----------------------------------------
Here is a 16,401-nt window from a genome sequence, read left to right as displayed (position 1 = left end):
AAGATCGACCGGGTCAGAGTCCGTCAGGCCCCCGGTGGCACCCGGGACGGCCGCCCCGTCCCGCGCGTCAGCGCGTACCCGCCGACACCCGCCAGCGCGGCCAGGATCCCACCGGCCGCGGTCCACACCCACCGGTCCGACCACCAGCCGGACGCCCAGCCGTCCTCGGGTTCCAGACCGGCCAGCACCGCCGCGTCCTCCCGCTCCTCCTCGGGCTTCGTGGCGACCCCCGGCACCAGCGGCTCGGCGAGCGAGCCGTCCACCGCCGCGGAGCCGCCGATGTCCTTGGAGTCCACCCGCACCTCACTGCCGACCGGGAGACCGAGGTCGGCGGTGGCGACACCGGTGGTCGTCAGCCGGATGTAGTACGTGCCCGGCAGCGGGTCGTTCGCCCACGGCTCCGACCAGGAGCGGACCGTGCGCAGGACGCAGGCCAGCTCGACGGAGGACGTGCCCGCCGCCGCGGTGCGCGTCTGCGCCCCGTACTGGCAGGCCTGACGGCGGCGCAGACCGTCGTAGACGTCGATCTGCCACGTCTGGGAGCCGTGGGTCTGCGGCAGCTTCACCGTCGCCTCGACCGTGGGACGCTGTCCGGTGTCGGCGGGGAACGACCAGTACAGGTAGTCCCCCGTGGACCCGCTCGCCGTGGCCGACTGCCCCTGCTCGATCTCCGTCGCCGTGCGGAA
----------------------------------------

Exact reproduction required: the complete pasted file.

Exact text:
Here is a 16,401-nt window from a genome sequence, read left to right as displayed (position 1 = left end):
AAGATCGACCGGGTCAGAGTCCGTCAGGCCCCCGGTGGCACCCGGGACGGCCGCCCCGTCCCGCGCGTCAGCGCGTACCCGCCGACACCCGCCAGCGCGGCCAGGATCCCACCGGCCGCGGTCCACACCCACCGGTCCGACCACCAGCCGGACGCCCAGCCGTCCTCGGGTTCCAGACCGGCCAGCACCGCCGCGTCCTCCCGCTCCTCCTCGGGCTTCGTGGCGACCCCCGGCACCAGCGGCTCGGCGAGCGAGCCGTCCACCGCCGCGGAGCCGCCGATGTCCTTGGAGTCCACCCGCACCTCACTGCCGACCGGGAGACCGAGGTCGGCGGTGGCGACACCGGTGGTCGTCAGCCGGATGTAGTACGTGCCCGGCAGCGGGTCGTTCGCCCACGGCTCCGACCAGGAGCGGACCGTGCGCAGGACGCAGGCCAGCTCGACGGAGGACGTGCCCGCCGCCGCGGTGCGCGTCTGCGCCCCGTACTGGCAGGCCTGACGGCGGCGCAGACCGTCGTAGACGTCGATCTGCCACGTCTGGGAGCCGTGGGTCTGCGGCAGCTTCACCGTCGCCTCGACCGTGGGACGCTGTCCGGTGTCGGCGGGGAACGACCAGTACAGGTAGTCCCCCGTGGACCCGCTCGCCGTGGCCGACTGCCCCTGCTCGATCTCCGTCGCCGTGCGGAA